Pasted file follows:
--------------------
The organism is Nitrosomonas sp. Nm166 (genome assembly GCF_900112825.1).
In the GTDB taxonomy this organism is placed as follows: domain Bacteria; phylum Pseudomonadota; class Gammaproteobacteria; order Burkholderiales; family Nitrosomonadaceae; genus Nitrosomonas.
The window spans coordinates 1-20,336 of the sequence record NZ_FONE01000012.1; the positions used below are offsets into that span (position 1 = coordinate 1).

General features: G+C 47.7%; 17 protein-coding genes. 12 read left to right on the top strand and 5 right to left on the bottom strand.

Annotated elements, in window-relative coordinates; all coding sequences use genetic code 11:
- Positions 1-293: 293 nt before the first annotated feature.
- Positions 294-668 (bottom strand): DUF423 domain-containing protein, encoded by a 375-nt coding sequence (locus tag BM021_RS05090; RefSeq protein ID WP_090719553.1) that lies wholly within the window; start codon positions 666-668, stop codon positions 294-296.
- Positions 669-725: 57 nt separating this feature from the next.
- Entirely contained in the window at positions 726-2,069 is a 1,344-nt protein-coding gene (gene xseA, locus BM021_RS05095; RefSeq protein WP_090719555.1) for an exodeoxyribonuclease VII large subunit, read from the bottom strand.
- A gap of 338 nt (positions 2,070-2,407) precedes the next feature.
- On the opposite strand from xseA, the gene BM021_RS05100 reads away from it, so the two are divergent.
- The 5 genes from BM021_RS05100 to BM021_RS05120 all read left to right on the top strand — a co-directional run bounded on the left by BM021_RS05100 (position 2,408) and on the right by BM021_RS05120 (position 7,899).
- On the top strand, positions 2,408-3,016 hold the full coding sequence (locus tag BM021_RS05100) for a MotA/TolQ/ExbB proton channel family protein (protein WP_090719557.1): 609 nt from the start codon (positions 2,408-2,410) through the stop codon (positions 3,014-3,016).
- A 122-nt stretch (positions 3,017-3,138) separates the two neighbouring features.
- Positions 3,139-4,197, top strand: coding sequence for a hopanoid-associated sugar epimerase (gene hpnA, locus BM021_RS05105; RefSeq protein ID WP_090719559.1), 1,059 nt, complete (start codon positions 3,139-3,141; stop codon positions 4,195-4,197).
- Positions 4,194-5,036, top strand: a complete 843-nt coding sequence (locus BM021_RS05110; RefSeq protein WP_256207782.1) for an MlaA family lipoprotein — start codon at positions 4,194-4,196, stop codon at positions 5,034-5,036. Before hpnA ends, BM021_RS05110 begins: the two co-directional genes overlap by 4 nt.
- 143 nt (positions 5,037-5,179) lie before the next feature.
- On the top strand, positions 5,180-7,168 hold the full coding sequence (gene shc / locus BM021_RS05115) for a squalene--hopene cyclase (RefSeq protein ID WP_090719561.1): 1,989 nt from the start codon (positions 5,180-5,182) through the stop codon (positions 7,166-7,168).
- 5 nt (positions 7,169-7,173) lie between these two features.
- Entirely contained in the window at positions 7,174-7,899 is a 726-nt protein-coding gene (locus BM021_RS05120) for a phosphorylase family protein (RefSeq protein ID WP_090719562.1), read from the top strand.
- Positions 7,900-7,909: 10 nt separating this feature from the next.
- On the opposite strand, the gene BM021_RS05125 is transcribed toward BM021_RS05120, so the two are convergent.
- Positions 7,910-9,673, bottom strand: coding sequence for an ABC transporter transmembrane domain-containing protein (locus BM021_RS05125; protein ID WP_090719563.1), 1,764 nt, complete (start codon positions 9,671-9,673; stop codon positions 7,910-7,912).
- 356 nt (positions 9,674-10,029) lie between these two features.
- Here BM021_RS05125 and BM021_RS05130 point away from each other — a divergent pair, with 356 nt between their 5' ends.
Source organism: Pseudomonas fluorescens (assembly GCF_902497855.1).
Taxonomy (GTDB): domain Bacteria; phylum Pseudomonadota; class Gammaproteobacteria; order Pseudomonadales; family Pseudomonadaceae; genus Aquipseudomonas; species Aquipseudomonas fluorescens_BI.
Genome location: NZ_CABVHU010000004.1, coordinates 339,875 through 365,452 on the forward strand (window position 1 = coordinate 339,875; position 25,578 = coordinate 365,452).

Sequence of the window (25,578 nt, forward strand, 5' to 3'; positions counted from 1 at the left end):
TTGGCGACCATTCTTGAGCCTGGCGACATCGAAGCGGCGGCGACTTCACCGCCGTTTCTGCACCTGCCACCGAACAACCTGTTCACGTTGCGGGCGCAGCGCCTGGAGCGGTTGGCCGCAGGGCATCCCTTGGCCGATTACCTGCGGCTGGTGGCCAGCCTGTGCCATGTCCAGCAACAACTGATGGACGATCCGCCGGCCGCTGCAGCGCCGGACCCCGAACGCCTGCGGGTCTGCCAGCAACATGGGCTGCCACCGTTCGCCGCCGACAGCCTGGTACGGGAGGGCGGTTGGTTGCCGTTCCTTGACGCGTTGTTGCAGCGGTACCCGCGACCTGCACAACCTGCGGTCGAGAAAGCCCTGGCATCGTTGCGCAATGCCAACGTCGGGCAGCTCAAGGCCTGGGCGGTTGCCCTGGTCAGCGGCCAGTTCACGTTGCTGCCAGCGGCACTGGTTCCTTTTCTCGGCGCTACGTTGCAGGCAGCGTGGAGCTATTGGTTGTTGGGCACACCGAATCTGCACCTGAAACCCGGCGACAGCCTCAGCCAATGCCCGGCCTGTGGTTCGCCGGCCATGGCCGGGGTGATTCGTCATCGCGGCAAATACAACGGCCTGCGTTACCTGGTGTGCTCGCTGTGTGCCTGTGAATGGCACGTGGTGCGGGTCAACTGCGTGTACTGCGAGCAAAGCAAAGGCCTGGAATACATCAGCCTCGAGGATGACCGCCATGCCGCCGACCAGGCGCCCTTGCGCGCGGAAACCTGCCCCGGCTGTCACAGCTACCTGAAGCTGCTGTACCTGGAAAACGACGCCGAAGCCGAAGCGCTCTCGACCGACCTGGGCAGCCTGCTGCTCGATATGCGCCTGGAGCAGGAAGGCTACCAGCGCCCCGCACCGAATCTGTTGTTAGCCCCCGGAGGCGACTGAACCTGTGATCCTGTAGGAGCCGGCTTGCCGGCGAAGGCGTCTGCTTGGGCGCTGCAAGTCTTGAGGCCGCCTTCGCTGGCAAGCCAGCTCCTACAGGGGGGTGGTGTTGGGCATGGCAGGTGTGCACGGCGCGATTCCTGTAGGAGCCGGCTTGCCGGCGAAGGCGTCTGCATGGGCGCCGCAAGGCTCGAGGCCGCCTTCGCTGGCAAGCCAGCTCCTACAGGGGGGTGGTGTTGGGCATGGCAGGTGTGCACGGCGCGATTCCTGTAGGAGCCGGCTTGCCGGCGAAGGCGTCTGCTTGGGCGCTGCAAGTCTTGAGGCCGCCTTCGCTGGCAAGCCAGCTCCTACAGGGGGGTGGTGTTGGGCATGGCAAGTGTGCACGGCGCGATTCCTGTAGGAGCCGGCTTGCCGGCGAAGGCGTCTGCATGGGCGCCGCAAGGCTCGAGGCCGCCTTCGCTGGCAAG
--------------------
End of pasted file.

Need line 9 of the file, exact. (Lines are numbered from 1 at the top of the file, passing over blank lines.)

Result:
- Entirely contained in the window at positions 726-2,069 is a 1,344-nt protein-coding gene (gene xseA, locus BM021_RS05095; RefSeq protein WP_090719555.1) for an exodeoxyribonuclease VII large subunit, read from the bottom strand.